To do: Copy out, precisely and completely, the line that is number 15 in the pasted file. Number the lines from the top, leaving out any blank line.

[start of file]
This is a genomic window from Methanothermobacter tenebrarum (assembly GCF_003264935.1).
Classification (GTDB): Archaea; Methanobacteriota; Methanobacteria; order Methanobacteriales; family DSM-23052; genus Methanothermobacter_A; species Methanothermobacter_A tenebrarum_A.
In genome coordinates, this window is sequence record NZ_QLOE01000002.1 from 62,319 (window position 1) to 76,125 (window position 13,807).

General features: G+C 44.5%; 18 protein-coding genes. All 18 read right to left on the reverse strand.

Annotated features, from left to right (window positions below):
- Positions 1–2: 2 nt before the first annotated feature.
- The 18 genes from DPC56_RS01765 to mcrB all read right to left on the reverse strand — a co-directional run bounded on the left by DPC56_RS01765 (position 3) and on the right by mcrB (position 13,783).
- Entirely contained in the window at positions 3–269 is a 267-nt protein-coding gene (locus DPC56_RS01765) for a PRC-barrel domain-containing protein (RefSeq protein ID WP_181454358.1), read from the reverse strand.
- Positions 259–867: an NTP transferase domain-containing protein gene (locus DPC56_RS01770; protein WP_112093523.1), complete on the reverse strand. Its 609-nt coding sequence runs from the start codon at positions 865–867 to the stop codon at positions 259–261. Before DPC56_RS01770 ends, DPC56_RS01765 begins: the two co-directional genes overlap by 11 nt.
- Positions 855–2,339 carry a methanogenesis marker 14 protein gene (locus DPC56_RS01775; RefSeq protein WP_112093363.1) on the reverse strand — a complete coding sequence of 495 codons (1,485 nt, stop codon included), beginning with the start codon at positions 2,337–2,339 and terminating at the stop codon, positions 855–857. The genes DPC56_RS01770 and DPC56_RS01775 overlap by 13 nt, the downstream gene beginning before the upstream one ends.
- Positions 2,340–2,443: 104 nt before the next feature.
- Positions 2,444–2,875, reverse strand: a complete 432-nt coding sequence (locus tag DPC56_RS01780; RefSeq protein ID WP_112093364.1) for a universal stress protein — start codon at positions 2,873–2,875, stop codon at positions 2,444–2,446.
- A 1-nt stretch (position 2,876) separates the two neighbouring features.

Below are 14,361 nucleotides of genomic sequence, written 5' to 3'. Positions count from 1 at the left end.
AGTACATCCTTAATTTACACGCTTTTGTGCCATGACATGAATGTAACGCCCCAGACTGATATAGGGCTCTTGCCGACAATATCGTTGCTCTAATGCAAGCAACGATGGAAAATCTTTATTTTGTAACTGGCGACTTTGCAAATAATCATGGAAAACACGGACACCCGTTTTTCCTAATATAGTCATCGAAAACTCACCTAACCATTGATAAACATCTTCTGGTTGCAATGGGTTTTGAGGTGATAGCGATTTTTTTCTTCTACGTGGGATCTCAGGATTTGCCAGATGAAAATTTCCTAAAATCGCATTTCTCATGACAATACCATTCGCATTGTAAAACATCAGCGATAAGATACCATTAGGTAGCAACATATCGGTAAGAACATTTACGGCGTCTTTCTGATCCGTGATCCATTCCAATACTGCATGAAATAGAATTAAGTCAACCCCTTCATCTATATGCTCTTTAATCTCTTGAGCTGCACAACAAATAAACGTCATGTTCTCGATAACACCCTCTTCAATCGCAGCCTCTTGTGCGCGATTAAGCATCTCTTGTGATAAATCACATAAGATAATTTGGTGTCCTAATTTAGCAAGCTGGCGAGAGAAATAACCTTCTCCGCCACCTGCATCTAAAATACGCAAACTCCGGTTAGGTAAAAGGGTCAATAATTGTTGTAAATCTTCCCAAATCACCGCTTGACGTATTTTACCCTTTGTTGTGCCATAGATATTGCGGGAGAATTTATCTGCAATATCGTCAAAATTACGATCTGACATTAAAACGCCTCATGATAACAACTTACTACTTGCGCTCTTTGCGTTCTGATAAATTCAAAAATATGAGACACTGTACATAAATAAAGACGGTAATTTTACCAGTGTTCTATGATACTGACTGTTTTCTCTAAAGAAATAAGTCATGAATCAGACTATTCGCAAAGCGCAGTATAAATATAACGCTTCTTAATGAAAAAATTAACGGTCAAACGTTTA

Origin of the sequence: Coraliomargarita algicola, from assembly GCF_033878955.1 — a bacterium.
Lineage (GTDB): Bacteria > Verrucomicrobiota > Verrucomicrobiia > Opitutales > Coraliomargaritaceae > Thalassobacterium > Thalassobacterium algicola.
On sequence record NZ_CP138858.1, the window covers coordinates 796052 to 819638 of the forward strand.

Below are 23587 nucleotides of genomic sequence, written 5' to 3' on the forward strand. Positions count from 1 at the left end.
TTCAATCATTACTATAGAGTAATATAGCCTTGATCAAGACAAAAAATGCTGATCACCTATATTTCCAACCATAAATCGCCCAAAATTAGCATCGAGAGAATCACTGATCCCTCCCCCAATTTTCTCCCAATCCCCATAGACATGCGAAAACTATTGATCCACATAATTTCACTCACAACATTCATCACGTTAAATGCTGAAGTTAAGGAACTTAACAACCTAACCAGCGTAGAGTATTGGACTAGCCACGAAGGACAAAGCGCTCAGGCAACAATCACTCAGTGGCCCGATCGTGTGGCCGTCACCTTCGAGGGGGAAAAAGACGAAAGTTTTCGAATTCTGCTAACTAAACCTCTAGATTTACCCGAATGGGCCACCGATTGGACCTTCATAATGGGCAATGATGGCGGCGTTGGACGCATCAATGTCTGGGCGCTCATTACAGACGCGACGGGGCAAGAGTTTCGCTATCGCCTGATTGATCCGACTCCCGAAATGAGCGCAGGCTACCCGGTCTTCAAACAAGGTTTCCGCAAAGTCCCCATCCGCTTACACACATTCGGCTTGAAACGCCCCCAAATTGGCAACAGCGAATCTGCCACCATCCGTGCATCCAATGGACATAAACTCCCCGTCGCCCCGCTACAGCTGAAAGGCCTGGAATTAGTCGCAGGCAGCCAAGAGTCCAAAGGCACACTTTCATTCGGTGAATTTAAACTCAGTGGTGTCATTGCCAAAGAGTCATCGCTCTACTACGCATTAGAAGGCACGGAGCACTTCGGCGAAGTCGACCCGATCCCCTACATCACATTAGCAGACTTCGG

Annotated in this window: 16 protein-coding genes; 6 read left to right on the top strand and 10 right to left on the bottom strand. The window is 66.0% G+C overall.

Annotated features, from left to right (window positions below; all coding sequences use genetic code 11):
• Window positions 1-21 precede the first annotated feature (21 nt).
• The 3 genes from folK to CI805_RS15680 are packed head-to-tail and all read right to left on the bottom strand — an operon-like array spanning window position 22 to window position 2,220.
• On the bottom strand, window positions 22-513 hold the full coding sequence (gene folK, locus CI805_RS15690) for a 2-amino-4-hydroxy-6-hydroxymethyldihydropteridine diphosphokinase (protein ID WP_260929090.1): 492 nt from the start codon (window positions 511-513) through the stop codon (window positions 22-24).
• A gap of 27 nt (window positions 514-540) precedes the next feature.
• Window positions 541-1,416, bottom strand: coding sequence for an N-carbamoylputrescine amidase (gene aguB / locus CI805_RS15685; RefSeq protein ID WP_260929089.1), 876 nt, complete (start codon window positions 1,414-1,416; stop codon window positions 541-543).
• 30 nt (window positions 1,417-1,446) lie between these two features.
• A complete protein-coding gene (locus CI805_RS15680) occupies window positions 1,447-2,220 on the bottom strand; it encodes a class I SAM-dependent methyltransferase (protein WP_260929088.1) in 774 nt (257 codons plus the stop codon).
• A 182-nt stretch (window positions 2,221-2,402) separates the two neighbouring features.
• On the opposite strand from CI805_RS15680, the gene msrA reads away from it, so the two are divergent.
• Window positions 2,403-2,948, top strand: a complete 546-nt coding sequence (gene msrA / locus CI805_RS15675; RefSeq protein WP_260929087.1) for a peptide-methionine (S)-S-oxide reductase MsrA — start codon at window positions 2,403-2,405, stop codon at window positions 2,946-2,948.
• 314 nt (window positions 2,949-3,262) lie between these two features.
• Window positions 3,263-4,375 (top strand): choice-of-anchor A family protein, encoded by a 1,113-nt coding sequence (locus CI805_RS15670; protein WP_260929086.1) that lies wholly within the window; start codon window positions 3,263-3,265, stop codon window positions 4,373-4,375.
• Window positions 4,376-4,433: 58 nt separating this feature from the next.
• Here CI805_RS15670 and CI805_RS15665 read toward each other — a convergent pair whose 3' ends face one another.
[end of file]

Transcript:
AGTACATCCTTAATTTACACGCTTTTGTGCCATGACATGAATGTAACGCCCCAGACTGATATAGGGCTCTTGCCGACAATATCGTTGCTCTAATGCAAGCAACGATGGAAAATCTTTATTTTGTAACTGGCGACTTTGCAAATAATCATGGAAAACACGGACACCCGTTTTTCCTAATATAGTCATCGAAAACTCACCTAACCATTGATAAACATCTTCTGGTTGCAATGGGTTTTGAGGTGATAGCGATTTTTTTCTTCTACGTGGGATCTCAGGATTTGCCAGATGAAAATTTCCTAAAATCGCATTTCTCATGACAATACCATTCGCATTGTAAAACATCAGCGATAAGATACCATTAGGTAGCAACATATCGGTAAGAACATTTACGGCGTCTTTCTGATCCGTGATCCATTCCAATACTGCATGAAATAGAATTAAGTCAACCCCTTCATCTATATGCTCTTTAATCTCTTGAGCTGCACAACAAATAAACGTCATGTTCTCGATAACACCCTCTTCAATCGCAGCCTCTTGTGCGCGATTAAGCATCTCTTGTGATAAATCACATAAGATAATTTGGTGTCCTAATTTAGCAAGCTGGCGAGAGAAATAACCTTCTCCGCCACCTGCATCTAAAATACGCAAACTCCGGTTAGGTAAAAGGGTCAATAATTGTTGTAAATCTTCCCAAATCACCGCTTGACGTATTTTACCCTTTGTTGTGCCATAGATATTGCGGGAGAATTTATCTGCAATATCGTCAAAATTACGATCTGACATTAAAACGCCTCATGATAACAACTTACTACTTGCGCTCTTTGCGTTCTGATAAATTCAAAAATATGAGACACTGTACATAAATAAAGACGGTAATTTTACCAGTGTTCTATGATACTGACTGTTTTCTCTAAAGAAATAAGTCATGAATCAGACTATTCGCAAAGCGCAGTATAAATATAACGCTTCTTAATGAAAAAATTAACGGTCAAACGTTTA